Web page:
Antibiotic therapy is the only effective treatment for typhoid fever.
Commonly prescribed antibiotics
- Ciprofloxacin (Cipro). In the United States, doctors often prescribe this for nonpregnant adults.
- Ceftriaxone (Rocephin). This injectable antibiotic is an alternative for women who are pregnant and for children who may not be candidates for ciprofloxacin.
These drugs can cause side effects, and long-term use can lead to the development of antibiotic-resistant strains of bacteria.
Problems with antibiotic resistance
In the past, the drug of choice was chloramphenicol. Doctors no longer commonly use it, however, because of side effects, a high rate of health deterioration after a period of improvement (relapse), and widespread bacterial resistance.
In fact, the existence of antibiotic-resistant bacteria is a growing problem in the treatment of typhoid, especially in the developing world. In recent years, S. typhi also has proved resistant to trimethoprim-sulfamethoxazole and ampicillin.
Other treatment steps aimed at managing symptoms include:
- Drinking fluids. This helps prevent the dehydration that results from a prolonged fever and diarrhea. If you're severely dehydrated, you may need to receive fluids through a vein in your arm (intravenously).
- Eating a healthy diet. Nonbulky, high-calorie meals can help replace the nutrients you lose when you're sick.
In many developing nations, the public health goals that can help prevent and control typhoid — safe drinking water, improved sanitation and adequate medical care — may be difficult to achieve. For that reason, some experts believe that vaccinating high-risk populations is the best way to control typhoid fever.
The Centers for Disease Control and Prevention recommends being vaccinated if you''re traveling to areas where the risk of getting typhoid fever is high.
Two vaccines are available.
- One is injected in a single dose about two weeks before exposure.
- One is given orally in four capsules, with one capsule to be taken every other day.
Neither vaccine is 100 percent effective, and both require repeat immunizations as vaccine effectiveness diminishes over time.
Because the vaccine won't provide complete protection, follow these guidelines when traveling to high-risk areas as well:
- Wash your hands. Frequent hand-washing is the best way to control infection. Wash your hands thoroughly with hot, soapy water, especially before eating or preparing food and after using the toilet. Carry an alcohol-based hand sanitizer for times when water isn't available.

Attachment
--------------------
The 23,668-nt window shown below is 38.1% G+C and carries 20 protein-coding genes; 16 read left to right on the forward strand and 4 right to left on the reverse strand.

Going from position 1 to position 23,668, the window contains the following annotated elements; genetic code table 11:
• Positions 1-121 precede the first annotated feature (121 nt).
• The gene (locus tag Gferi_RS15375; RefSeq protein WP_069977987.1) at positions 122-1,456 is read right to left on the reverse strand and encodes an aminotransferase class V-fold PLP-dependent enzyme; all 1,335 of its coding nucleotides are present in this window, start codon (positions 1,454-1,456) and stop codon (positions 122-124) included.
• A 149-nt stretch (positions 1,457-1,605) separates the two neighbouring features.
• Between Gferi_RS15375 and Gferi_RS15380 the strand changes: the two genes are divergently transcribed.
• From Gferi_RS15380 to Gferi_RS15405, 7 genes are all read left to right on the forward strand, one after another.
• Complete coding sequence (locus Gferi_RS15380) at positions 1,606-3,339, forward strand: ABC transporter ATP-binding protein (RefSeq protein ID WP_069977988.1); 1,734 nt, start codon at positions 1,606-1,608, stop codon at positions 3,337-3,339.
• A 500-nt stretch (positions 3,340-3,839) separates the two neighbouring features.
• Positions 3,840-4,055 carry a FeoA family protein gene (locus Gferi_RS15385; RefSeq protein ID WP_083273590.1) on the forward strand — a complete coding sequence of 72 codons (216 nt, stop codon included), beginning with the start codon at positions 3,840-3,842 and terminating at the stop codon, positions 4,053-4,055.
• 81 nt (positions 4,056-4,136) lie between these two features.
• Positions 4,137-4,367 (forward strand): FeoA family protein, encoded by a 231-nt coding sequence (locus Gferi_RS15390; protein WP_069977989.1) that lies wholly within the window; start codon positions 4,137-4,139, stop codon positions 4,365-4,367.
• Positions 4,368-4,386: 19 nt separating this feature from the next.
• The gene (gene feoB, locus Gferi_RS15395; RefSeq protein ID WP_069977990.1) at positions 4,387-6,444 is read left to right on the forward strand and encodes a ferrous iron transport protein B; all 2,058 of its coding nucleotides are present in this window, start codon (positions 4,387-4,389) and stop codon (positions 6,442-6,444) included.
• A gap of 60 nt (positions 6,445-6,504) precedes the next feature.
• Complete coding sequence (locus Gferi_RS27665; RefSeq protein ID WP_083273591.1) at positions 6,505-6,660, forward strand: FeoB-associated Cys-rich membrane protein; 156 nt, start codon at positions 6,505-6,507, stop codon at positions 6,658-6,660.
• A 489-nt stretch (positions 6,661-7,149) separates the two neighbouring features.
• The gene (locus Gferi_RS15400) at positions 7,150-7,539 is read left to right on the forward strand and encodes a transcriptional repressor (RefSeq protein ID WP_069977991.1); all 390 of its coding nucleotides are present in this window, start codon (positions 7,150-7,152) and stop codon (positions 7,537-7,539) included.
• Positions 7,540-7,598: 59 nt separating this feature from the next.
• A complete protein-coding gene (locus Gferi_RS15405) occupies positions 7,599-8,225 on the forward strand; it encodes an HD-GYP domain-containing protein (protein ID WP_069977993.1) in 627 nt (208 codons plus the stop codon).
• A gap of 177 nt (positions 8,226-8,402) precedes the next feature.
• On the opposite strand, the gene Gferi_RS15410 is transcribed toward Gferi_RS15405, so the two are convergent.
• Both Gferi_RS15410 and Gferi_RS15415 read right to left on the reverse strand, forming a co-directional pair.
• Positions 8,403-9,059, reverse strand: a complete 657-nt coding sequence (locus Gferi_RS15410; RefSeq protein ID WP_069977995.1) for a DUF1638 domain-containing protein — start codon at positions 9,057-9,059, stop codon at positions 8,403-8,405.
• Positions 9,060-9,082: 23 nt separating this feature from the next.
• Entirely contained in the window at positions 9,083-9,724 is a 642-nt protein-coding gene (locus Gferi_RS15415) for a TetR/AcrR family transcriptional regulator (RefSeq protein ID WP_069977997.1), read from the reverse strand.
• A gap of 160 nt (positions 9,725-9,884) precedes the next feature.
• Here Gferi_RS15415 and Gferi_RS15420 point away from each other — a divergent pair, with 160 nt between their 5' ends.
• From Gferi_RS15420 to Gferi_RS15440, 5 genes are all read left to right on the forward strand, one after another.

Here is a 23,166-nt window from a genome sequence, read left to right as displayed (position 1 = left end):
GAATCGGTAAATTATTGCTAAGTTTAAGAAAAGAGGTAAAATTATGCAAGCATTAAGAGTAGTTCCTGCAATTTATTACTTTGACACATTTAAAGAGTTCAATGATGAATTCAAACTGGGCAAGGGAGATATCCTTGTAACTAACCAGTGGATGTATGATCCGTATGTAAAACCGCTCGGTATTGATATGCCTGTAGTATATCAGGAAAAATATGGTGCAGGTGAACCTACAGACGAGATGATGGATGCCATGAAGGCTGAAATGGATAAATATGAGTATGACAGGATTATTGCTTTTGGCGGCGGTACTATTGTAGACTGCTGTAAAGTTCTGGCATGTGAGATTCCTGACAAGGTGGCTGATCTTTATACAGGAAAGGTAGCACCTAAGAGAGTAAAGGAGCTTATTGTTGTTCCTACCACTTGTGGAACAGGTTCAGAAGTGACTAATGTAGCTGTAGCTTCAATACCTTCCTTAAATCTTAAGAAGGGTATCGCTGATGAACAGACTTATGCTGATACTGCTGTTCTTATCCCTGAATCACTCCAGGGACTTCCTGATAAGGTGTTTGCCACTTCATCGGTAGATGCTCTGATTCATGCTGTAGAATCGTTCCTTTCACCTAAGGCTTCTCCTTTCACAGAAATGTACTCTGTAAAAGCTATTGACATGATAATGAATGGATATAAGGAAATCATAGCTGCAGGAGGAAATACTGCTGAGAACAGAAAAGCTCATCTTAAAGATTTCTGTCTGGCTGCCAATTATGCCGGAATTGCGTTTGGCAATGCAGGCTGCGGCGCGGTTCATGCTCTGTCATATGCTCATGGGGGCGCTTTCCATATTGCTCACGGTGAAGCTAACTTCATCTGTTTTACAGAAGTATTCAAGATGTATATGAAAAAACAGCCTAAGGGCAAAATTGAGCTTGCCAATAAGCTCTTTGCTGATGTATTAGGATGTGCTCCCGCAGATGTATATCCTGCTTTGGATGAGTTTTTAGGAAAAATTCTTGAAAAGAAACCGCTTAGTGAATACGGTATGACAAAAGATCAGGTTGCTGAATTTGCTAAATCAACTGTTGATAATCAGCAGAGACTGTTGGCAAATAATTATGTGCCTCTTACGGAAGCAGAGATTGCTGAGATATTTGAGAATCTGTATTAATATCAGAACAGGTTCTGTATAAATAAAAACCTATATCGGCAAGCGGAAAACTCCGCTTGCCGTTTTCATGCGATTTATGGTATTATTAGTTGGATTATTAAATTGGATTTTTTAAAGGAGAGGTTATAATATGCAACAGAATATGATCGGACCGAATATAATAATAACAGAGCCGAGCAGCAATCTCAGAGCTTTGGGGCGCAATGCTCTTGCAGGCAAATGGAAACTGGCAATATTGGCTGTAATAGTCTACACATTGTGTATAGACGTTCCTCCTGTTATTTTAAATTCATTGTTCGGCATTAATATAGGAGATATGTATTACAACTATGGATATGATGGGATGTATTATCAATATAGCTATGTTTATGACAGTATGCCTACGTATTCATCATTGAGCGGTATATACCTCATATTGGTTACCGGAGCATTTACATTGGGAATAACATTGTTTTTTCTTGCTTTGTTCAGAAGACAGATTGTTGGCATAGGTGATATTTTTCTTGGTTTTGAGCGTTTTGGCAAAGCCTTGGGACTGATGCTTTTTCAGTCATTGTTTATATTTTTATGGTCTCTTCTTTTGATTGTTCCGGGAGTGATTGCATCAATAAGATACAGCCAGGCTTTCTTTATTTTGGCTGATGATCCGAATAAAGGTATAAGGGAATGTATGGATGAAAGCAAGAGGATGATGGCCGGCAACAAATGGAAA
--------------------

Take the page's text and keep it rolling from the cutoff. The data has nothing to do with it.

- Avoid drinking untreated water. Contaminated drinking water is a particular problem in areas where typhoid is endemic. For that reason, drink only bottled water or canned or bottled carbonated beverages, wine and beer. Carbonated bottled water is safer than uncarbonated bottled water is. Wipe the outside of all bottles and cans before you open them. Ask for drinks without ice. Use bottled water to brush your teeth, and try not to swallow water in the shower.
- Avoid raw fruits and vegetables. Because raw produce may have been washed in unsafe water, avoid fruits and vegetables that you can't peel, especially lettuce. To be absolutely safe, you may want to avoid raw foods entirely.
- Choose hot foods. Avoid food that's stored or served at room temperature. Steaming hot foods are best. And although there's no guarantee that meals served at the finest restaurants are safe, it's best to avoid food from street vendors — it's more likely to be contaminated.
Prevent infecting others
If you're recovering from typhoid, these measures can help keep others safe:
- Wash your hands often. This is the single most important thing you can do to keep from spreading the infection to others. Use plenty of hot, soapy water and scrub thoroughly for at least 30 seconds, especially before eating and after using the toilet.
- Clean household items daily. Clean toilets, door handles, telephone receivers and water taps at least once a day with a household cleaner and paper towels or disposable cloths.
- Avoid handling food. Avoid preparing food for others until your doctor says you're no longer contagious. If you work in the food service industry or a health care facility, you won't be allowed to return to work until tests show that you're no longer shedding typhoid bacteria.
- Keep personal items separate. Set aside towels, bed linen and utensils for your own use and wash them frequently in hot, soapy water. Heavily soiled items can be soaked first in disinfectant.
Aug. 22, 2012